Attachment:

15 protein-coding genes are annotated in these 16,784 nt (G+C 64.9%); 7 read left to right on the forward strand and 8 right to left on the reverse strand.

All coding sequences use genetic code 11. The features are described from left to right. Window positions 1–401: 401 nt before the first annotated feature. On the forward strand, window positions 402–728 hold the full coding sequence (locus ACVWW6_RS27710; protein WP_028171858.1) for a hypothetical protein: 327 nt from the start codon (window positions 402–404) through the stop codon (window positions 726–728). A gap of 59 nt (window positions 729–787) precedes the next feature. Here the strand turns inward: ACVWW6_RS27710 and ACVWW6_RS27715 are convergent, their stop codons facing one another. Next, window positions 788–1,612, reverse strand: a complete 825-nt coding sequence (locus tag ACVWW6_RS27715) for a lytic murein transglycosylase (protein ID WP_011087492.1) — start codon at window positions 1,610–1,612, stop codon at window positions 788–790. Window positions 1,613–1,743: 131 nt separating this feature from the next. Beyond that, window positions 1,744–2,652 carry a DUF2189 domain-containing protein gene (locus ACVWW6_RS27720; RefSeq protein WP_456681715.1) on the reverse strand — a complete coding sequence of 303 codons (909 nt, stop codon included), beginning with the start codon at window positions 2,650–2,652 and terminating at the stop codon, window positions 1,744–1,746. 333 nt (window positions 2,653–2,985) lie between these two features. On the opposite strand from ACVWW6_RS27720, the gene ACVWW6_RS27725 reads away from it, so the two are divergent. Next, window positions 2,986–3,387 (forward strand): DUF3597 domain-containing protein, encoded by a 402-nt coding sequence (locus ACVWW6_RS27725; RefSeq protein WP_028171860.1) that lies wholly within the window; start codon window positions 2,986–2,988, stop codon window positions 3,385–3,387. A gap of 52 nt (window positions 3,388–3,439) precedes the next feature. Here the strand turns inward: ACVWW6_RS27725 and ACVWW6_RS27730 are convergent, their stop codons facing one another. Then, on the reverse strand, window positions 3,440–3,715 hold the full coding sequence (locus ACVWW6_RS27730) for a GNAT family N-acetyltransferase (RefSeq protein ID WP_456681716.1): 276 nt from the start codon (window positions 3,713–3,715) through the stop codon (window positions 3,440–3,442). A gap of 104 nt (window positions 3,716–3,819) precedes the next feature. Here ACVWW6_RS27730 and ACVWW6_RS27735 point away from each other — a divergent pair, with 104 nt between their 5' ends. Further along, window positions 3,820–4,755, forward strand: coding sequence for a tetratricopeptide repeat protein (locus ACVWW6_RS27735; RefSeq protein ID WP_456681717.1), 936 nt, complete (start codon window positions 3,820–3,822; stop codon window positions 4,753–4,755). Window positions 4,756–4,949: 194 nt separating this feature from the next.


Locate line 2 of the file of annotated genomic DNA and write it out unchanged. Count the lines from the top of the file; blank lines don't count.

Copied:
All coding sequences use genetic code 11. The features are described from left to right. Window positions 1–401: 401 nt before the first annotated feature. On the forward strand, window positions 402–728 hold the full coding sequence (locus ACVWW6_RS27710; protein WP_028171858.1) for a hypothetical protein: 327 nt from the start codon (window positions 402–404) through the stop codon (window positions 726–728). A gap of 59 nt (window positions 729–787) precedes the next feature. Here the strand turns inward: ACVWW6_RS27710 and ACVWW6_RS27715 are convergent, their stop codons facing one another. Next, window positions 788–1,612, reverse strand: a complete 825-nt coding sequence (locus tag ACVWW6_RS27715) for a lytic murein transglycosylase (protein ID WP_011087492.1) — start codon at window positions 1,610–1,612, stop codon at window positions 788–790. Window positions 1,613–1,743: 131 nt separating this feature from the next. Beyond that, window positions 1,744–2,652 carry a DUF2189 domain-containing protein gene (locus ACVWW6_RS27720; RefSeq protein WP_456681715.1) on the reverse strand — a complete coding sequence of 303 codons (909 nt, stop codon included), beginning with the start codon at window positions 2,650–2,652 and terminating at the stop codon, window positions 1,744–1,746. 333 nt (window positions 2,653–2,985) lie between these two features. On the opposite strand from ACVWW6_RS27720, the gene ACVWW6_RS27725 reads away from it, so the two are divergent. Next, window positions 2,986–3,387 (forward strand): DUF3597 domain-containing protein, encoded by a 402-nt coding sequence (locus ACVWW6_RS27725; RefSeq protein WP_028171860.1) that lies wholly within the window; start codon window positions 2,986–2,988, stop codon window positions 3,385–3,387. A gap of 52 nt (window positions 3,388–3,439) precedes the next feature. Here the strand turns inward: ACVWW6_RS27725 and ACVWW6_RS27730 are convergent, their stop codons facing one another. Then, on the reverse strand, window positions 3,440–3,715 hold the full coding sequence (locus ACVWW6_RS27730) for a GNAT family N-acetyltransferase (RefSeq protein ID WP_456681716.1): 276 nt from the start codon (window positions 3,713–3,715) through the stop codon (window positions 3,440–3,442). A gap of 104 nt (window positions 3,716–3,819) precedes the next feature. Here ACVWW6_RS27730 and ACVWW6_RS27735 point away from each other — a divergent pair, with 104 nt between their 5' ends. Further along, window positions 3,820–4,755, forward strand: coding sequence for a tetratricopeptide repeat protein (locus ACVWW6_RS27735; RefSeq protein ID WP_456681717.1), 936 nt, complete (start codon window positions 3,820–3,822; stop codon window positions 4,753–4,755). Window positions 4,756–4,949: 194 nt separating this feature from the next.